“It is those who know little, and not those who know much, who so positively assert that this or that problem will never be solved by science.” — Charles Darwin
Theodore E. Burk
Animal Behavior, Entomology, Behavioral Ecology
D. Phil. – University of Oxford, 1979
B.A. – University of Kansas, 1974
2500 California Plaza
Omaha, NE 68178-0103
Lab: Rigge Science 305
- BIO 141 – Charles Darwin: Life and Impact
- BIO 212 – General Biology: Organismal and Population
- BIO/EVS 561 – Entomology
- BIO/EVS 571 – Animal Behavior
- BIO/EVS 572 – Animal Behavior Laboratory
- FRS 111 - Freshman Seminar
- HRS 410 - Honors Program Seminar in the Natural Sciences
- MLS 630 - The Moral Animal
- PBP 400 - Post-Baccalaureate Pre-Medical Review
- SRP 481 - Race in America: Idea and Reality
Conservation biology of prairie butterflies; social behavior of insects, especially communication and sexual selection; history of behavioral biology.
Burk, T. 2006. Butterfly lore and legend. Creighton University Magazine, Summer 2006: 22-25.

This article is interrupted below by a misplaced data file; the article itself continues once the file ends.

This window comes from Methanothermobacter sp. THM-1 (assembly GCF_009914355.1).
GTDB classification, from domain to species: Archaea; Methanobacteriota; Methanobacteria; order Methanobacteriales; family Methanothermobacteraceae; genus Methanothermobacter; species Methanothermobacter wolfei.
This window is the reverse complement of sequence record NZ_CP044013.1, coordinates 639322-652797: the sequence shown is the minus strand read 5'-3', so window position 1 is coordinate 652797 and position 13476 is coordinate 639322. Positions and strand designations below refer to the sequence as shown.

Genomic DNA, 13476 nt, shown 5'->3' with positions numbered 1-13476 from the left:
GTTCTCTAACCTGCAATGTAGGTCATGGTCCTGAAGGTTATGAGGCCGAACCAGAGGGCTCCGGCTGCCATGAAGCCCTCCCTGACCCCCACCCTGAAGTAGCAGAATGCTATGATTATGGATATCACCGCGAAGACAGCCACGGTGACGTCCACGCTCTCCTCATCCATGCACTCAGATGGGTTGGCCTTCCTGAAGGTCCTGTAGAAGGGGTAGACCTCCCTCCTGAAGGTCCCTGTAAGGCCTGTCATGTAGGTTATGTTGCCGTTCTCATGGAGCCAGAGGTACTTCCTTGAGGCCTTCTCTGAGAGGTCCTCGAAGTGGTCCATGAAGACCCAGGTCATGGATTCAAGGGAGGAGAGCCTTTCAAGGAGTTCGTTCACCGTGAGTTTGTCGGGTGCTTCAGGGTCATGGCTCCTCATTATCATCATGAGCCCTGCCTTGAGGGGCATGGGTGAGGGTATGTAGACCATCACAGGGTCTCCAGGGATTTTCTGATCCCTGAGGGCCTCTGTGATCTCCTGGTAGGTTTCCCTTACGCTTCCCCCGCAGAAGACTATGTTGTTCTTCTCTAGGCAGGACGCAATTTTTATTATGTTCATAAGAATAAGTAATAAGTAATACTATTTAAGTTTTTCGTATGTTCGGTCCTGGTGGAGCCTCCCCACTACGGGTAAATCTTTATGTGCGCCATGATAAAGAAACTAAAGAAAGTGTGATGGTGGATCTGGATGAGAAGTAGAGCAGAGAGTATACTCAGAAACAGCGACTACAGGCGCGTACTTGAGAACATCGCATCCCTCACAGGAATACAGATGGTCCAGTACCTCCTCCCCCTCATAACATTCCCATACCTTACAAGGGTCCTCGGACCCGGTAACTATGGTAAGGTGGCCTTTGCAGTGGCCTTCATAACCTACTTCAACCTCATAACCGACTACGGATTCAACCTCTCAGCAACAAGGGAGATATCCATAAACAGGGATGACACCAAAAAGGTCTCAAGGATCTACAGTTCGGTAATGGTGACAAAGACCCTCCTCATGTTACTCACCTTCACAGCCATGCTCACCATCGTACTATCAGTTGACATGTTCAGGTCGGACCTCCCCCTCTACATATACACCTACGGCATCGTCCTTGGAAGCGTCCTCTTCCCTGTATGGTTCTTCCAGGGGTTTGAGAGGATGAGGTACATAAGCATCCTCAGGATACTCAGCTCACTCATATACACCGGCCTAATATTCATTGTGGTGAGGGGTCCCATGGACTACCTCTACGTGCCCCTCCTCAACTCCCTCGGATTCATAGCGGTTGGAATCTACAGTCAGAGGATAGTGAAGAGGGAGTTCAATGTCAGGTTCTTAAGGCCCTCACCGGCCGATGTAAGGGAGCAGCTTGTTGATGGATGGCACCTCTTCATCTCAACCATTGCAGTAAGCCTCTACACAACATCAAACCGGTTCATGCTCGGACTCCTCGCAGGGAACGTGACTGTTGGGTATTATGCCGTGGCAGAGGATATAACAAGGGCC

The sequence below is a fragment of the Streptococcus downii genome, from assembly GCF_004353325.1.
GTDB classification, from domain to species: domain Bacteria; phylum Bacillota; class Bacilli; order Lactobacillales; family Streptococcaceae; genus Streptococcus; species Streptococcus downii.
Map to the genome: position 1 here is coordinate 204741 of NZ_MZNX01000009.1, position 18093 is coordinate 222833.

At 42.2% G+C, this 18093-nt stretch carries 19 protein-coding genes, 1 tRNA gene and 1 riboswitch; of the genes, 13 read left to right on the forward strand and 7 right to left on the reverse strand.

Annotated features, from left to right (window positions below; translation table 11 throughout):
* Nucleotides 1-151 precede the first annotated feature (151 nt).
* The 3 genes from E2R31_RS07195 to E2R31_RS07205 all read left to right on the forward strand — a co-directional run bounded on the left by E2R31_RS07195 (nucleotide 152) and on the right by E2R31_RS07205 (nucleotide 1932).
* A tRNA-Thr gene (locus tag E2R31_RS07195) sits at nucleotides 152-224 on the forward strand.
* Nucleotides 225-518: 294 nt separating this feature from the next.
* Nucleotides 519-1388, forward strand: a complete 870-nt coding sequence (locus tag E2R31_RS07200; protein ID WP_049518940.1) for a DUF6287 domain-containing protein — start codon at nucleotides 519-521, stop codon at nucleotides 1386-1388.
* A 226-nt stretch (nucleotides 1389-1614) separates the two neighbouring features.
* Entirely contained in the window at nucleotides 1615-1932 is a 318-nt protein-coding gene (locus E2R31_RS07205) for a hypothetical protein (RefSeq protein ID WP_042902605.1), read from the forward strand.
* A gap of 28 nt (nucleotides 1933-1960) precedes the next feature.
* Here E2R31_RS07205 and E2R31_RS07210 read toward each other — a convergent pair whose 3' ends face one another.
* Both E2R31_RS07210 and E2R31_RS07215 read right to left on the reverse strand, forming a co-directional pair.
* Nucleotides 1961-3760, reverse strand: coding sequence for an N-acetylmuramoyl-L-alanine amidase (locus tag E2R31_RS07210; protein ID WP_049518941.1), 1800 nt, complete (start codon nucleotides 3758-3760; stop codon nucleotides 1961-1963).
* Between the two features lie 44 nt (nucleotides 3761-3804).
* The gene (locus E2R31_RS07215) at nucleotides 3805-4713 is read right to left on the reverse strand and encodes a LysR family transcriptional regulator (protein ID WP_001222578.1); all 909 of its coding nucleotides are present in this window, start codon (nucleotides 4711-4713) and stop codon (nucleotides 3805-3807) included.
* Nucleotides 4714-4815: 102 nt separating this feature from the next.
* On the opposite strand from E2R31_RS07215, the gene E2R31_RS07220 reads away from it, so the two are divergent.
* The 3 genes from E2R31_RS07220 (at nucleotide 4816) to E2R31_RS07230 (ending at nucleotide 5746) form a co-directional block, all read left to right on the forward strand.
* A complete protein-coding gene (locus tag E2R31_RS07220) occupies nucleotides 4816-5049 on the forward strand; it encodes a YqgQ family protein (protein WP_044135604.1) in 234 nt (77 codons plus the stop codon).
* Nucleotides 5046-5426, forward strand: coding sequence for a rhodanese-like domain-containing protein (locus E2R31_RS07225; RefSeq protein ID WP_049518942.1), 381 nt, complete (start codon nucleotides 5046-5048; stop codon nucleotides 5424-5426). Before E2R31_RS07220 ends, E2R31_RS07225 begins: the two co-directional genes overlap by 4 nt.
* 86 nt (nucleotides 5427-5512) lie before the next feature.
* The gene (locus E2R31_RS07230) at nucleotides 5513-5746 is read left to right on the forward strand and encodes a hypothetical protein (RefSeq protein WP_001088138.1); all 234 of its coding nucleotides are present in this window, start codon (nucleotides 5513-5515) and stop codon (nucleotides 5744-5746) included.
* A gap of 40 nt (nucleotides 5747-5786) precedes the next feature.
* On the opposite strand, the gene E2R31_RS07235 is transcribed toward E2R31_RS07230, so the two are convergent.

Burk, T. 2005. Fly-witness testimony: The science of forensic entomology. Creighton University Magazine, Summer 2005: 28-33. [PDF]
Burk, T. 2004. A second opinion from “Dr. Darwin.” Creighton University Magazine, Spring 2004: 18-23. [PDF]
Burk, T. 2000. What good is a bug? Creighton University Magazine, Summer 2000: 26-31. [PDF]
Burk, T. 1997. Plagues are as certain as death and taxes: emerging and reemerging diseases. Window 13(4):3-11. [PDF]
Burk, T. 1996. The only certain race is the human race. Window 13(1):4-9. [PDF]
Burk, T. 1994. Diversity status of terrestrial insects. Pp. 326-343 in Biological Diversity: Problems and Challenges (S. K. Majumdar et al., eds.), Pennsylvania Academy of Science, Philadelphia.
Grier, J.W., and T. Burk. 1992. Biology of Animal Behavior (2nd ed.). Times Mirror/Mosby, St. Louis.